Sticks: We are all middle-aged men with families (except baby Ian), so proper touring is not really something that will happen. However, we do plan to do short jaunts around the Great Lakes region; long weekends essentially where we play cities that are a reasonable distance from one another, and from home. We started doing this last year and found it quite enjoyable, and we've met some great people doing it... like our friend Amy Foxworthy with whom I am corresponding now. (He really said that—I swear! I did not just stick that in here hoping he wouldn’t notice) We’re also planning to release several "singles" over the course of 2019. We're calling it our "single of the month club" or something equally silly. During the “Ways to Hang On” recording sessions, we actually recorded 16 songs. So those that did not make the album will be released as part of the singles of the month. We're hoping that is something that will keep people listening and interested in our music.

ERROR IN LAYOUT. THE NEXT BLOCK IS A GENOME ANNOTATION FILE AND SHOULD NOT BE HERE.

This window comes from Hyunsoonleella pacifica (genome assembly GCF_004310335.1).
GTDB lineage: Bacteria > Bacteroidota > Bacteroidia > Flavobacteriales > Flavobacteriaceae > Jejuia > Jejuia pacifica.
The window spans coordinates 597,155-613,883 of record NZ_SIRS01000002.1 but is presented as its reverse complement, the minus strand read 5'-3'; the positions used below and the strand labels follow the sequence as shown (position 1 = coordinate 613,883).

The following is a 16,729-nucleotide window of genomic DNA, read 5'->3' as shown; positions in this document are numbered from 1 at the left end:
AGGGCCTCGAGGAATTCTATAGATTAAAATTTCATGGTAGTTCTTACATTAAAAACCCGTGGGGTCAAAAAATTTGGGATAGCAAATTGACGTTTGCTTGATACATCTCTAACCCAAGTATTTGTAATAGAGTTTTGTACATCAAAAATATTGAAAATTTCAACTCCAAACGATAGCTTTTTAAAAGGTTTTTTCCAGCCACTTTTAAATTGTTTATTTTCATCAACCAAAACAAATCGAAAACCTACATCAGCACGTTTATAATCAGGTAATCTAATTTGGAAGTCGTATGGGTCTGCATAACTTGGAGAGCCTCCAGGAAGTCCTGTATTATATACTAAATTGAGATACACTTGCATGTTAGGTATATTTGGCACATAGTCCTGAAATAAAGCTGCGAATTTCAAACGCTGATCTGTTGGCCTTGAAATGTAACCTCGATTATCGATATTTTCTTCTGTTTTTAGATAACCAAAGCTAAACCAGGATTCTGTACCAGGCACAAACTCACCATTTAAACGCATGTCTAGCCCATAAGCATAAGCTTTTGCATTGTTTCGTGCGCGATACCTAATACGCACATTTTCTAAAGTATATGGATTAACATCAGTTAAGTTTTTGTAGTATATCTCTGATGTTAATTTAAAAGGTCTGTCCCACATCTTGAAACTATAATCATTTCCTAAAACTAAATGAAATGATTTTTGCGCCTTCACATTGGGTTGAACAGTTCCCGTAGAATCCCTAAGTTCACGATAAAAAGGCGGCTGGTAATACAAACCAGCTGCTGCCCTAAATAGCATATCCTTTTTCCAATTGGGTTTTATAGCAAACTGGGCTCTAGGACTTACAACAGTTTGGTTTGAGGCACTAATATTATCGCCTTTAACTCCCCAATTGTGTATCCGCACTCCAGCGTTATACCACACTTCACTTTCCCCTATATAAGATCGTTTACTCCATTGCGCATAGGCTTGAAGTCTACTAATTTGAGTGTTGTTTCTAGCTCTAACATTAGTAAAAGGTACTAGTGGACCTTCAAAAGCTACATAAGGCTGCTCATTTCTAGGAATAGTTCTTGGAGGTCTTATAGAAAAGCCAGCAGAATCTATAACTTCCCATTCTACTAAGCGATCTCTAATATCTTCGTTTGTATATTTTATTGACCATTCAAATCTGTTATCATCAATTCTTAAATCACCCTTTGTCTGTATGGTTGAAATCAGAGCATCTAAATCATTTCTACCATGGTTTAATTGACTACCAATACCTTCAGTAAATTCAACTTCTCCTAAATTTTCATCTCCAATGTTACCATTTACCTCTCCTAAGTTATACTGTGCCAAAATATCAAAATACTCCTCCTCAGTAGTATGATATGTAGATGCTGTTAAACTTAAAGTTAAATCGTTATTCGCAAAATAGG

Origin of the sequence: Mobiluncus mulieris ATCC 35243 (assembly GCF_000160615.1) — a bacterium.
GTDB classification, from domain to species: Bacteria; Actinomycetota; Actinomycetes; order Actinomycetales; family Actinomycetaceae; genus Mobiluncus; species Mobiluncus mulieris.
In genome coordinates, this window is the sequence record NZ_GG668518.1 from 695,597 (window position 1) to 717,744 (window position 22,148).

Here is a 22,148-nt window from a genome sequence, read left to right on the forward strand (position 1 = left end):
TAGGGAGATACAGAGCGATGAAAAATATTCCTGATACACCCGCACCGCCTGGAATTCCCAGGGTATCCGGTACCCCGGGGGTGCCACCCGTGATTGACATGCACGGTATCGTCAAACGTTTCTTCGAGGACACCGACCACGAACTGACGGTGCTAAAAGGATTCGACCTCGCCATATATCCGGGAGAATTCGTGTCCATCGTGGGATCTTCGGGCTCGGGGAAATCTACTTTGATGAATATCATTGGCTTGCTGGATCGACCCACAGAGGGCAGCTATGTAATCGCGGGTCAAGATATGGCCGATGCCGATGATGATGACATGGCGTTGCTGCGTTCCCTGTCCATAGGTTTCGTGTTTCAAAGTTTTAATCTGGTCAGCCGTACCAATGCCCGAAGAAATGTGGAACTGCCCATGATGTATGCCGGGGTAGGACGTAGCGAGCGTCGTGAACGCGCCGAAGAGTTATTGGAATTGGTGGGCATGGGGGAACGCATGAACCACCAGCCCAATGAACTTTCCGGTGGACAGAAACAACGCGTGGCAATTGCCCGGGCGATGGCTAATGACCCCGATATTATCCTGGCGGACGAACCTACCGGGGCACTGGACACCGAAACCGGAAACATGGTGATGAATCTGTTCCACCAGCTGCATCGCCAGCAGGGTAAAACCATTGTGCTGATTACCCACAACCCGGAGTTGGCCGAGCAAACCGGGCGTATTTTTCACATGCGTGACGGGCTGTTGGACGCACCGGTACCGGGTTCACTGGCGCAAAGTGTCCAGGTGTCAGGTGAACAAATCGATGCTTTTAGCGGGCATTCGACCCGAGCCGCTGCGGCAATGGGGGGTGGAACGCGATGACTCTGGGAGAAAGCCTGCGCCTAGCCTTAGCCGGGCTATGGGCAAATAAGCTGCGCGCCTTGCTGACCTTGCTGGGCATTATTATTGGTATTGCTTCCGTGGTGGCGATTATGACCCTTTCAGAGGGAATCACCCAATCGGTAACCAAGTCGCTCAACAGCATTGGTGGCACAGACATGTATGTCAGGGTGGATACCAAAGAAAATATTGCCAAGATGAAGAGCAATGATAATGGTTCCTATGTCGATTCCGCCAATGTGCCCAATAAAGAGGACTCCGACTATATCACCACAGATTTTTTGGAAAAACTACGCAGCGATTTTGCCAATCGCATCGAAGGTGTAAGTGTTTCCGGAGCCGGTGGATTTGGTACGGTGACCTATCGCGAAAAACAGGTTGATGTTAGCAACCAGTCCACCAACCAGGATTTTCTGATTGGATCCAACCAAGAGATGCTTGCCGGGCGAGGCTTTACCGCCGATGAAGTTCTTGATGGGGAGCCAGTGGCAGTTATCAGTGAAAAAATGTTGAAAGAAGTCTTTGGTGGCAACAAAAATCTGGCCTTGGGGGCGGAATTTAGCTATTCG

Thank you to The Stick Arounds, all of their friends and families, and to the City of Lansing for such a great experience. Make sure you check out this album; it gets my seal of approval and is my overall favorite release of 2018. If you are in Indy in January, check them out at The Melody Inn on January 20th with GTG label mates Jeremy Porter and The Tucos, and local support from Tracksuit Lyfestyle.
Show #283: Dudes, Tunes + Brews
Show #284: Sugardust
|Amy Foxworthy is a writer, activist, music junkie, and professional hell-raiser. There is probably no truth to any other rumors you may have heard about her.|